30M children at risk from secondary effects of COVID-19: report
World Vision says reduced access to healthcare, decreased immunizations and a rise in malnutrition are major concerns
Aftershocks, a new report released today by World Vision, reveals that COVID-19 will put the lives of millions of children in danger from other diseases and increased food insecurity.
The report analyzes the secondary impacts on children during the 2014-2016 Ebola outbreak, and models what would happen if they were replicated in the current COVID-19 crisis. Weak health systems could quickly be overwhelmed, putting millions of lives at risk, according to the agency. Aftershocks focuses on these consequences in the 24 most fragile countries covered by the UN’s COVID-19 humanitarian appeal.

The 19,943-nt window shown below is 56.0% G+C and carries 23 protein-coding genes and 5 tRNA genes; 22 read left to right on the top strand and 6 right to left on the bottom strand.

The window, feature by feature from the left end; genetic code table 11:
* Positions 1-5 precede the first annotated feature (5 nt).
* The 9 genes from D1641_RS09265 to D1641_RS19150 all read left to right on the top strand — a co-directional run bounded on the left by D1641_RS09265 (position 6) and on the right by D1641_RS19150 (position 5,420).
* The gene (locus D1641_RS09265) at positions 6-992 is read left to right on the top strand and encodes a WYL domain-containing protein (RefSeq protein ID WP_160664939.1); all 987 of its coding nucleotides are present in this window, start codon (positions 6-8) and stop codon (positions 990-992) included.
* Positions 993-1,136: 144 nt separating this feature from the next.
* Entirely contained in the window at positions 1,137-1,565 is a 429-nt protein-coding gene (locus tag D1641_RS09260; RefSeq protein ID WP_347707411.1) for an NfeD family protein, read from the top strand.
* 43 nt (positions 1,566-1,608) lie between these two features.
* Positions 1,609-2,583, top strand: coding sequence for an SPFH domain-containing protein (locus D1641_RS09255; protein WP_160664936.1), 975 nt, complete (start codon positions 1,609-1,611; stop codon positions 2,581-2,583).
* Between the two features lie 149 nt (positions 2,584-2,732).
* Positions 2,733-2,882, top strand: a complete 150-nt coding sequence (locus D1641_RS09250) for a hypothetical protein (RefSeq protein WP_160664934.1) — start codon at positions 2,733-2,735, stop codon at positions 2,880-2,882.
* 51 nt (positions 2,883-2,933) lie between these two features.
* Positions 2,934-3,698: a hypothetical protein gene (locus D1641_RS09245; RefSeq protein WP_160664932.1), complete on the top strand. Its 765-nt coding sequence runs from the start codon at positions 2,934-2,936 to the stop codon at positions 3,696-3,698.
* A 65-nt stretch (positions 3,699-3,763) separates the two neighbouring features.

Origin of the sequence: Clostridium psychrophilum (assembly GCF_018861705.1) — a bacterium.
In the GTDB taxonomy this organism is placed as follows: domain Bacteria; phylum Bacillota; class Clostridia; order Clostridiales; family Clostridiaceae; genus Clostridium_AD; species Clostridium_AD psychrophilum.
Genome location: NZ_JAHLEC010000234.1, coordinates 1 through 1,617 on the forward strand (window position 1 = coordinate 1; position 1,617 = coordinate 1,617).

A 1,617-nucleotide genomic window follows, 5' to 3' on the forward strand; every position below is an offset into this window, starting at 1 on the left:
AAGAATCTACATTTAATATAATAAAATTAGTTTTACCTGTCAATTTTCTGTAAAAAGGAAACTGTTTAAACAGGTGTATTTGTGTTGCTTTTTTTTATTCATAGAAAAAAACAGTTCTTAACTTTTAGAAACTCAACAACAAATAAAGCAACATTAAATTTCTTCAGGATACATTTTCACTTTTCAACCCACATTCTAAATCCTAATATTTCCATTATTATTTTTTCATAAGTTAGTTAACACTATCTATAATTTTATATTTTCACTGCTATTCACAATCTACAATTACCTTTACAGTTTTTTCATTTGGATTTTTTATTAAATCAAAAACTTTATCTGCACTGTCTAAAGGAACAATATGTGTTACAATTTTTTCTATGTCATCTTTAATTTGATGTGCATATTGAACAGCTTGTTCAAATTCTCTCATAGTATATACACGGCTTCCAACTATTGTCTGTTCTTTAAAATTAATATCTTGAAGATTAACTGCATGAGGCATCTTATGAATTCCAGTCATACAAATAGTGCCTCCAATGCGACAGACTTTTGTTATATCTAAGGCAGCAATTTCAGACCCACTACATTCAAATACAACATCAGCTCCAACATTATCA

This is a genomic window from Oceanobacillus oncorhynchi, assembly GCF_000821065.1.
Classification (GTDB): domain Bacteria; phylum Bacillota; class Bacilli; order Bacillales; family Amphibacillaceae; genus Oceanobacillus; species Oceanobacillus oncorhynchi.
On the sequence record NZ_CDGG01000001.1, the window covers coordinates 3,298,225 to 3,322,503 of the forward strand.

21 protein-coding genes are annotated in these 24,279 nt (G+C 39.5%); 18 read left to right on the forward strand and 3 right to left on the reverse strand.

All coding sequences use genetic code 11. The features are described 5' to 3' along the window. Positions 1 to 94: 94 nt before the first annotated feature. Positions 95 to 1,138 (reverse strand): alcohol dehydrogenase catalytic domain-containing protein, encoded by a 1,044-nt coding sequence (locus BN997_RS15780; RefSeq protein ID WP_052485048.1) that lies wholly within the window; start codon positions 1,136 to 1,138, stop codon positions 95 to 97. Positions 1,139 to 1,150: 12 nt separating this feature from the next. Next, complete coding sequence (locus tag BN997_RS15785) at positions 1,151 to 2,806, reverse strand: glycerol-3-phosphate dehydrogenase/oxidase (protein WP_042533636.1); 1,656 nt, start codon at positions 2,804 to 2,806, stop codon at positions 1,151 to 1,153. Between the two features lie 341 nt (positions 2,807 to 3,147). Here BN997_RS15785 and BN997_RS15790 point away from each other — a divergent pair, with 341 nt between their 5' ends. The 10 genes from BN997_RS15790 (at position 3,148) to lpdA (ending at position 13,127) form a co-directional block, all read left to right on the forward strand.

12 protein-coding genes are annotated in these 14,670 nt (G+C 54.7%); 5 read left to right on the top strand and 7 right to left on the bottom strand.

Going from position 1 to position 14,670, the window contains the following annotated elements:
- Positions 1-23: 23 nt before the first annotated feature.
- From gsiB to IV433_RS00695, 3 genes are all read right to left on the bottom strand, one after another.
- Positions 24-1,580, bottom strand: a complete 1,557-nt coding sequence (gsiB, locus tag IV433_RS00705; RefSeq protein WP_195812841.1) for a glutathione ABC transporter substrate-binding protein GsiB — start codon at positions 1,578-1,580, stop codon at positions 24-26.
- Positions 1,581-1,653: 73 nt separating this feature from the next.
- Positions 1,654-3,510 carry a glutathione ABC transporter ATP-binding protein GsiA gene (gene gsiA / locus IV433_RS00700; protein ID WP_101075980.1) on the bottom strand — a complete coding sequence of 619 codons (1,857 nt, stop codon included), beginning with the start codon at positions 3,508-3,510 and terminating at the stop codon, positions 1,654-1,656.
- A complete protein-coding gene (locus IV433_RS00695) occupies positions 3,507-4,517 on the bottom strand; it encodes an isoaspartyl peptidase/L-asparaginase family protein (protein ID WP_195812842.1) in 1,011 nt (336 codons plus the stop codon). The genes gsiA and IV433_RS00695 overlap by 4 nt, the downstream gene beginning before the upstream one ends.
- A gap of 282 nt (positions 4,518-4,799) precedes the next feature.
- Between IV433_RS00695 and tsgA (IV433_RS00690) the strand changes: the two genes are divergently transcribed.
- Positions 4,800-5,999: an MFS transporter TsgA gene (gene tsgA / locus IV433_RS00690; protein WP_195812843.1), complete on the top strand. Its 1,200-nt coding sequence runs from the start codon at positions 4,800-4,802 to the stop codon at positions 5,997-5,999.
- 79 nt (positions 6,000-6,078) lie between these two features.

“We are wrong if we think this is not a children’s disease,” said World Vision International President and CEO Andrew Morley in a prepared statement. “COVID-19 has become a devastating pandemic, but the secondary impacts will likely be a lot worse for children in fragile contexts.”
World Vision analyzed various impacts including reduced access to healthcare, decreased immunizations and a rise in malnutrition. The report demonstrates that the combination of pre-existing weak health systems, populations with high need, and this current pandemic may lead to mortality for children.
“The aftershocks will be a far greater threat to children than the disease itself,” said Michael Messenger, president and CEO of World Vision Canada in a prepared statement. “That’s why we’re asking Canada, and all Canadians, to continue to help mitigate the devastating impact this pandemic could have on people living in the margins.”